The hardness results for the PIII treated and untreated samples can be seen in Fig. 5. While a hardness enhancement of about ×2.2 was obtained for PIII(320C), it was ×2.5 for PIII(380C) during 50 mN loading. So as PIII process temperature increases, hardness improvement increases. For higher loading (1000 mN), while PIII(320C) led to about ×1.6 improvement in hardness, it was ×2.45 for PIII(380C). This shows that, as the PIII process temperature increases, the hardness improvement is continued up to rather deeper regions than for a lower PIII process temperature. The graph of hardness of PIII(380C + CH4 ) lies below that of PIII(380C). Therefore, the addition of carbon to the chamber during nitrogen implantation reduces the improvement in hardness. Uglov et al. [10] searched evolution of the microstructure of AISI M2 steel after plasma immersion nitrogen and carbon implantation. Nitrogen and carbon implantation led to decreased nitrogen concentration on the steel surface. A decrease in nitrogen concentration might be responsible for the lower

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Fig. 3. The surfaces of untreated and treated samples using AFM.

improvement in hardness. This result is reflected in the wear test results. Fig. 6 shows the wear tracks on the samples, which indicates the extent of the wear. Fig. 7 summarises the wear results extracted from Fig. 6. As the PIII process temperature increases, wear resistance increases. Nitrogen and carbon

implantation increased the wear rate of samples compared to that of the pure nitrogen PIII treatment. Fig. 7 also compares the wear width when Al2 O3 ball is used on treated and untreated samples. While H13 discs showed a wider wear track than that of the Al2 O3 ball for untreated and PIII(320C) treated condi-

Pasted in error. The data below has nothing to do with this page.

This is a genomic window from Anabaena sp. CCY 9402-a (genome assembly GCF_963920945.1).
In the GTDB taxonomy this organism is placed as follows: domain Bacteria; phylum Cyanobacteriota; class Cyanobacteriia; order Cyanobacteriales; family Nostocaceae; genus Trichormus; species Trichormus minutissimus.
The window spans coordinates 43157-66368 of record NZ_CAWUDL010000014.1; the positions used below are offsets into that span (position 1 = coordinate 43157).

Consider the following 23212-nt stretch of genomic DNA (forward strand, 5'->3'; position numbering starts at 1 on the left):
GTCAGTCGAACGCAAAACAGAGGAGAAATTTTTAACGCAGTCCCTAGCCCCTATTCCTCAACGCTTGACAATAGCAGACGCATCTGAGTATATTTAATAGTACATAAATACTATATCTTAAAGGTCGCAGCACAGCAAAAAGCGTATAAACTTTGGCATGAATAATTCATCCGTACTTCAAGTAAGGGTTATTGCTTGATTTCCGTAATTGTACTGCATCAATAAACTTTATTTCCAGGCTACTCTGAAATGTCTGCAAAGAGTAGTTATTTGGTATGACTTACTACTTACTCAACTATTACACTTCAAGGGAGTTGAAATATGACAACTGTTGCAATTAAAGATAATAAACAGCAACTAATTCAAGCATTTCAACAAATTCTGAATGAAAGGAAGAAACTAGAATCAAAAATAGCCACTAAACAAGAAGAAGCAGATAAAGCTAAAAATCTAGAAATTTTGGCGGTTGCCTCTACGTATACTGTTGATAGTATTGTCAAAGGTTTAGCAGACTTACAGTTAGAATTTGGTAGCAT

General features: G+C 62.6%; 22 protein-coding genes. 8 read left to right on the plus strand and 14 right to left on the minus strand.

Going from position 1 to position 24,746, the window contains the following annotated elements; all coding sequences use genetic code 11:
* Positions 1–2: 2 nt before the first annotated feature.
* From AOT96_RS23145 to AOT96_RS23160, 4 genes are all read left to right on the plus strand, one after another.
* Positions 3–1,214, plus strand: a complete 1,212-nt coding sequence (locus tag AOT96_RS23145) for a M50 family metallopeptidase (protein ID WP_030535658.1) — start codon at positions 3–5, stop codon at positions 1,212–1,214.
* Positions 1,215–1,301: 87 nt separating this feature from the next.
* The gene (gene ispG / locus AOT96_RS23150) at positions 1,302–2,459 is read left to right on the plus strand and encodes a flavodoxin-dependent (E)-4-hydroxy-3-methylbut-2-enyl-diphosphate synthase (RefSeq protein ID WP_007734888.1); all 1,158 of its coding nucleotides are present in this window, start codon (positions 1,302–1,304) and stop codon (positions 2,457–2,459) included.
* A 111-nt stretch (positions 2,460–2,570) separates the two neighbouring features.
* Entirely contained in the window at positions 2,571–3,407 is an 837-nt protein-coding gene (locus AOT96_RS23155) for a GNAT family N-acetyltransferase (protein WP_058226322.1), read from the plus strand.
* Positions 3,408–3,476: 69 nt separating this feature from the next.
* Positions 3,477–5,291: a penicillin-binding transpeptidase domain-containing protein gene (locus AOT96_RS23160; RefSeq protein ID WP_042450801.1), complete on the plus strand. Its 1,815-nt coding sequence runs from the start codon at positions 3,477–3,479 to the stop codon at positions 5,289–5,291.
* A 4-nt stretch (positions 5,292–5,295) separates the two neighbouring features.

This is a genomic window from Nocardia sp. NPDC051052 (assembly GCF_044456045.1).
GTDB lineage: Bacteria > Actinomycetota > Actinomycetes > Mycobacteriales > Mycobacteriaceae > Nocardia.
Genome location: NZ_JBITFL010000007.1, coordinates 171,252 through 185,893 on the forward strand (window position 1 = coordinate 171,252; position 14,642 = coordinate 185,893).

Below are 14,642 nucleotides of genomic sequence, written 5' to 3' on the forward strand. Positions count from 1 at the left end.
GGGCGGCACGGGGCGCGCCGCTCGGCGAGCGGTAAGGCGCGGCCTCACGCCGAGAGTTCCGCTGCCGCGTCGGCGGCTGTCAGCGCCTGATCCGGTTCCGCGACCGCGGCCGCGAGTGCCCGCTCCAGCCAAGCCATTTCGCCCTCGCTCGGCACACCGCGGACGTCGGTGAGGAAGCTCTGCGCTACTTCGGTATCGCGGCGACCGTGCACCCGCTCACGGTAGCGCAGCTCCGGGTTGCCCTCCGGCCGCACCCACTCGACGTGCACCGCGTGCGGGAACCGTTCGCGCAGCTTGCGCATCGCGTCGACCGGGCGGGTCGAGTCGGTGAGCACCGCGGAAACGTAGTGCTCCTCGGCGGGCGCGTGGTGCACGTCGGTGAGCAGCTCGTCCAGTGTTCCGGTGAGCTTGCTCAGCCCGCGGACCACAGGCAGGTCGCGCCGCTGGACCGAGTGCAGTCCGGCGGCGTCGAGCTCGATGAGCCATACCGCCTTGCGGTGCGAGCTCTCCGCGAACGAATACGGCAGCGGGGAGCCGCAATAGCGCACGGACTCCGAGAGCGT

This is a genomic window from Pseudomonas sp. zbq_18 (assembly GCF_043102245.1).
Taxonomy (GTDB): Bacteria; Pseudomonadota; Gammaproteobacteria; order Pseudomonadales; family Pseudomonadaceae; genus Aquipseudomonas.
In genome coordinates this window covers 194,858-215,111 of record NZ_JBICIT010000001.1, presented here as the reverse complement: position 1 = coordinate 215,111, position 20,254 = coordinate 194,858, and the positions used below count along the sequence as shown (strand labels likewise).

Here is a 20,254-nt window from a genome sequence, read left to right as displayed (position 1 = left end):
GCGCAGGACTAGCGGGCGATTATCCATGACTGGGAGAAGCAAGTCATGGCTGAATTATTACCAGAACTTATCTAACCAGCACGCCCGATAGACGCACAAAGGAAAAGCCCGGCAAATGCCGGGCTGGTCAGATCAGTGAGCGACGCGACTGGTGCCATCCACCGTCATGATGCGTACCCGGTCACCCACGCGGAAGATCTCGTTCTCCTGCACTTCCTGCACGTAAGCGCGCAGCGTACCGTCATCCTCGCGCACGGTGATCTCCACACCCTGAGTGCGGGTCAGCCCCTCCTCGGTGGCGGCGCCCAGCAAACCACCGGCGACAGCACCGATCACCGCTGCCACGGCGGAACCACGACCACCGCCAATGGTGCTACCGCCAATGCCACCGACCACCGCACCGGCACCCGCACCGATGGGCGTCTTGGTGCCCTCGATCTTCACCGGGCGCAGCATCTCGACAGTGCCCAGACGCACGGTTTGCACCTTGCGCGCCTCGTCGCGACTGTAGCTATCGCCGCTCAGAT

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of nitrogen, and nitrogen + carbon implantation (the gas flow was 40 sccm N2 + 10 sccm CH4 ) [18]. They found no significant difference between the nitrogen, and the nitrogen and carbon implantations on friction coefficient. Saklakoglu et al. characterized austenitic stainless steel after plasma immersion nitrogen, and carbon implantation. Their results revealed no substantial changes on friction characteristics both treated and untreated samples [13]. The nitrogen and carbon implantation by PIII is a complex process and unfortunately, the detailed mechanism remains unknown. Fig. 4. The surface roughness of samples.

3.4. XRD-examination tions, the Al2 O3 ball showed a wider wear track than that of the H13 discs for PIII(380C) treatment because of a more hardened steel surface. And for the PIII(380C + CH4 ) condition, the H13 disc had a wider wear track because of a decreased hardness improvement. 3.3. Friction As it can be seen in Fig. 8, the friction curve for all PIII treated samples is slightly below than the untreated samples. Friction curve of PIII(380C) sample follows PIII(320C) up to approximately 70 m and then increases. While PIII(320C) treatment on the H13 surface creates purely abrasive wear on the Al2 O3 ball, PIII(380C) treatment is resulted in mostly adhesive wear. Abrasive and adhesive wear traces on both Al2 O3 ball and H13 disc can be shown in Fig. 6. It can be concluded that the adhesive wear increased the friction coefficient. Carbon films have attracted considerable attention due to their high hardness, low friction coefficient, and chemical inertness. Baba et al. states that carbon reduces the friction coefficient by forming solid lubricants [16]. In their study, nitrogen and carbon implantation by PIII showes no apparent improvement on friction. Uglov et al. searched AISI M2 high-speed steel modified by PIII feeded by N2 and CH4 mixture at the ratio of 1:1 [17]. For 7.5 m sliding distance nitrogen + carbon implantation reduced the friction, but after 20 m sliding distance nitrogen + carbon implantation exhibited more friction according to nitrogen implantation. Mandl et al. provides comparison